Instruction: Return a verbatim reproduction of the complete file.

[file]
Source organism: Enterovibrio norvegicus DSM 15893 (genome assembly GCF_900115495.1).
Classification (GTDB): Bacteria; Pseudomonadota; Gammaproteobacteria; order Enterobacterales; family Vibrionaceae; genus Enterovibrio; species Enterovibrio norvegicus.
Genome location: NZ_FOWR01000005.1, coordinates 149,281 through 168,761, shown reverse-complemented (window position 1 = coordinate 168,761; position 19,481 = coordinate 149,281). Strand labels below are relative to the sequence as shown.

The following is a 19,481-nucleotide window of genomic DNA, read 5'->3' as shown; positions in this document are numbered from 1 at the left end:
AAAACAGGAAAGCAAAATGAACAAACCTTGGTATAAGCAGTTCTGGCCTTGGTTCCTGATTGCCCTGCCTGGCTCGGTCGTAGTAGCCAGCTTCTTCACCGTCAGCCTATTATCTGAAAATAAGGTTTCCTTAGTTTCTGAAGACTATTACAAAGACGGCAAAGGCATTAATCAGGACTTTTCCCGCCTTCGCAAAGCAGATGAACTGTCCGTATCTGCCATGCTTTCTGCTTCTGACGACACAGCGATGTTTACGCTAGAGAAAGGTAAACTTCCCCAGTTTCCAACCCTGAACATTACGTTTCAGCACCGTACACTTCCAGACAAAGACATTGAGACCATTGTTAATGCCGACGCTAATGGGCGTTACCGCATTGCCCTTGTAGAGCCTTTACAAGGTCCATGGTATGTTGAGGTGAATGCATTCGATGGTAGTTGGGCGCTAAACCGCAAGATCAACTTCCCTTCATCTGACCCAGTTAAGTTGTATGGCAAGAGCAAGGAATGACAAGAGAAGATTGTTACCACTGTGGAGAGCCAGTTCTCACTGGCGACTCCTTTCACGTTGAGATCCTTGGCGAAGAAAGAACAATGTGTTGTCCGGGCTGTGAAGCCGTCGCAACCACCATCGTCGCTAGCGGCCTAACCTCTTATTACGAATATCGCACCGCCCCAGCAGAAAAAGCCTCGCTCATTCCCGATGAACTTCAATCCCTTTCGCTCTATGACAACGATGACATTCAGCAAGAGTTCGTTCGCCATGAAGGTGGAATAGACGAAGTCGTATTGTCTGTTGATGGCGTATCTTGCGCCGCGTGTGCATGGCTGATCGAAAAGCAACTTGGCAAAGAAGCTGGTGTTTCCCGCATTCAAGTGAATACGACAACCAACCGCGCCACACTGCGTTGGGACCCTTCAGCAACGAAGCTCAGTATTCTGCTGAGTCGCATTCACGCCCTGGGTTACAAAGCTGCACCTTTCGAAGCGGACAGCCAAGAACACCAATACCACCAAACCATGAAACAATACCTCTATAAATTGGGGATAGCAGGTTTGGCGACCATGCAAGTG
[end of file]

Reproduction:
Source organism: Enterovibrio norvegicus DSM 15893 (genome assembly GCF_900115495.1).
Classification (GTDB): Bacteria; Pseudomonadota; Gammaproteobacteria; order Enterobacterales; family Vibrionaceae; genus Enterovibrio; species Enterovibrio norvegicus.
Genome location: NZ_FOWR01000005.1, coordinates 149,281 through 168,761, shown reverse-complemented (window position 1 = coordinate 168,761; position 19,481 = coordinate 149,281). Strand labels below are relative to the sequence as shown.

The following is a 19,481-nucleotide window of genomic DNA, read 5'->3' as shown; positions in this document are numbered from 1 at the left end:
AAAACAGGAAAGCAAAATGAACAAACCTTGGTATAAGCAGTTCTGGCCTTGGTTCCTGATTGCCCTGCCTGGCTCGGTCGTAGTAGCCAGCTTCTTCACCGTCAGCCTATTATCTGAAAATAAGGTTTCCTTAGTTTCTGAAGACTATTACAAAGACGGCAAAGGCATTAATCAGGACTTTTCCCGCCTTCGCAAAGCAGATGAACTGTCCGTATCTGCCATGCTTTCTGCTTCTGACGACACAGCGATGTTTACGCTAGAGAAAGGTAAACTTCCCCAGTTTCCAACCCTGAACATTACGTTTCAGCACCGTACACTTCCAGACAAAGACATTGAGACCATTGTTAATGCCGACGCTAATGGGCGTTACCGCATTGCCCTTGTAGAGCCTTTACAAGGTCCATGGTATGTTGAGGTGAATGCATTCGATGGTAGTTGGGCGCTAAACCGCAAGATCAACTTCCCTTCATCTGACCCAGTTAAGTTGTATGGCAAGAGCAAGGAATGACAAGAGAAGATTGTTACCACTGTGGAGAGCCAGTTCTCACTGGCGACTCCTTTCACGTTGAGATCCTTGGCGAAGAAAGAACAATGTGTTGTCCGGGCTGTGAAGCCGTCGCAACCACCATCGTCGCTAGCGGCCTAACCTCTTATTACGAATATCGCACCGCCCCAGCAGAAAAAGCCTCGCTCATTCCCGATGAACTTCAATCCCTTTCGCTCTATGACAACGATGACATTCAGCAAGAGTTCGTTCGCCATGAAGGTGGAATAGACGAAGTCGTATTGTCTGTTGATGGCGTATCTTGCGCCGCGTGTGCATGGCTGATCGAAAAGCAACTTGGCAAAGAAGCTGGTGTTTCCCGCATTCAAGTGAATACGACAACCAACCGCGCCACACTGCGTTGGGACCCTTCAGCAACGAAGCTCAGTATTCTGCTGAGTCGCATTCACGCCCTGGGTTACAAAGCTGCACCTTTCGAAGCGGACAGCCAAGAACACCAATACCACCAAACCATGAAACAATACCTCTATAAATTGGGGATAGCAGGTTTGGCGACCATGCAAGTG